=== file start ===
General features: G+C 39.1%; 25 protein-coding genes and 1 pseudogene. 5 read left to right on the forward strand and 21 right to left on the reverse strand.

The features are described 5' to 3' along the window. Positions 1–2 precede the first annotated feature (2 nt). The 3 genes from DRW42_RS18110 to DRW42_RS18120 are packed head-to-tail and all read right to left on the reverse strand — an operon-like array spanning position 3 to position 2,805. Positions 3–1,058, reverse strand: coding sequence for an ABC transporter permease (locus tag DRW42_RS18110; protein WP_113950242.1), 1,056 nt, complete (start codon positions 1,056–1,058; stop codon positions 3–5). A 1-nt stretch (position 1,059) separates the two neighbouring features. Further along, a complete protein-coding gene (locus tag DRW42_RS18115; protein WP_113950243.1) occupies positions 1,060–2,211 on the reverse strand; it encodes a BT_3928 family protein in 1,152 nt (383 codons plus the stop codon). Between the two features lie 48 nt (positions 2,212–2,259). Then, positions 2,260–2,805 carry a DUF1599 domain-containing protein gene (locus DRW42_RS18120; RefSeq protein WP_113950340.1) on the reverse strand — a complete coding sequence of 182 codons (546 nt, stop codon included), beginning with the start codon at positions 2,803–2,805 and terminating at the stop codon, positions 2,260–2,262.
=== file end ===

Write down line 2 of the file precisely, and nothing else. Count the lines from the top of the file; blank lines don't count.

The features are described 5' to 3' along the window. Positions 1–2 precede the first annotated feature (2 nt). The 3 genes from DRW42_RS18110 to DRW42_RS18120 are packed head-to-tail and all read right to left on the reverse strand — an operon-like array spanning position 3 to position 2,805. Positions 3–1,058, reverse strand: coding sequence for an ABC transporter permease (locus tag DRW42_RS18110; protein WP_113950242.1), 1,056 nt, complete (start codon positions 1,056–1,058; stop codon positions 3–5). A 1-nt stretch (position 1,059) separates the two neighbouring features. Further along, a complete protein-coding gene (locus tag DRW42_RS18115; protein WP_113950243.1) occupies positions 1,060–2,211 on the reverse strand; it encodes a BT_3928 family protein in 1,152 nt (383 codons plus the stop codon). Between the two features lie 48 nt (positions 2,212–2,259). Then, positions 2,260–2,805 carry a DUF1599 domain-containing protein gene (locus DRW42_RS18120; RefSeq protein WP_113950340.1) on the reverse strand — a complete coding sequence of 182 codons (546 nt, stop codon included), beginning with the start codon at positions 2,803–2,805 and terminating at the stop codon, positions 2,260–2,262.